, a State Department analyst at the time, “and we may have no choice but to deal with them.” So he did.
Second Term as Prime Minister (1992-95):
Rabin campaigned for his second term as prime minister on a platform of peace, including cutbacks in building new settlements in the Occupied Territories. He called for a one-year freeze on settlement activity, but quickly dropped that call when he was elected. The about-face was political: Rabin needed the small but influential right-wing party called Tsomet, which opposed a freeze, to solidify his Labor-led coalition. Even if a freeze had been declared, settlement activity would have continued anyway because 10,000 to 12,000 new houses and apartments were already under construction in the Occupied Territories.
Nevertheless, after secret negotiations leading to what became known as the Oslo Accords, Rabin recognized the Palestinian Authority and the Palestinians’ right to self-determination in the Occupied Territories. For the accords, Rabin won the 1994 Nobel Peace Prize, along with Shimon Peres and Yasser Arafat. The accords were supposed to be the first step toward an independent Palestinian state. But the accords never resolved two key issues: The status of Arab East Jerusalem, and the status of Palestinian refugees in the Arab world. Those unsettled questions doomed Oslo, though Rabin never lived to see the failure.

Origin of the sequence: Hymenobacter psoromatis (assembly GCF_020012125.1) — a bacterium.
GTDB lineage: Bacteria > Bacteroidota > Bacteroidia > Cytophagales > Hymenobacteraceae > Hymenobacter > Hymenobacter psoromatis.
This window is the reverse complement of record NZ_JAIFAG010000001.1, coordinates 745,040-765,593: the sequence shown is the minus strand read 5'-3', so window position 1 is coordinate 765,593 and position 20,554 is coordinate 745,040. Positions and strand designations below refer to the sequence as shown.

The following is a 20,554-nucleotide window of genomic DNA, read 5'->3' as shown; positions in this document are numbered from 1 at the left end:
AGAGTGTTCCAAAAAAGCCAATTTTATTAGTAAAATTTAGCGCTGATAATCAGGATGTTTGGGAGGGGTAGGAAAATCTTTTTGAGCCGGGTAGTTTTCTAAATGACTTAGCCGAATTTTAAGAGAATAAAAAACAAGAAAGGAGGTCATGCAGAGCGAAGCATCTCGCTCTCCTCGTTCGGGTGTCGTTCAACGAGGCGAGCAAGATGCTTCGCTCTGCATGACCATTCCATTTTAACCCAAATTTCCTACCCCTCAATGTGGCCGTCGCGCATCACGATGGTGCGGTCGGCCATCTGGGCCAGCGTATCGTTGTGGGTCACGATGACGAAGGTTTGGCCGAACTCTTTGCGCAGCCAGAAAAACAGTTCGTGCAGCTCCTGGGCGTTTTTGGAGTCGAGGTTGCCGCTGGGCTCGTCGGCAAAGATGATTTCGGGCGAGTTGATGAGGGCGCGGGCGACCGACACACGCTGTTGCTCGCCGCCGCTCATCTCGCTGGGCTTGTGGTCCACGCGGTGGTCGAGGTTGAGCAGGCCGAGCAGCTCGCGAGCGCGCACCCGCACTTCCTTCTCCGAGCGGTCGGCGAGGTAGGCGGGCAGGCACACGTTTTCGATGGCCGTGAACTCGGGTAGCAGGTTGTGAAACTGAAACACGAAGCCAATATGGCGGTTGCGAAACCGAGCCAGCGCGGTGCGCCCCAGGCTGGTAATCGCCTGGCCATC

Rabin’s 1995 Assassination :
On Nov. 4, 1995, Yigal Amir, a 25-year-old Israeli resident of suburban Tel Aviv and law student at Bar-Ilan University, boarded a bus with a loaded gun and headed to a peace demonstration where 100,000 people had gathered to hear Rabin and Labor leader Shimon Peres. Amir planned to murder both Rabin and Peres for their roles in making peace with Palestinians. Amir had been overtaken by religious zealotry that deemed the peace accords against divine law. When Peres and Rabin walked off the podium separately after the rally, Amir was left with one target. He shot Rabin as the prime minister was entering his car.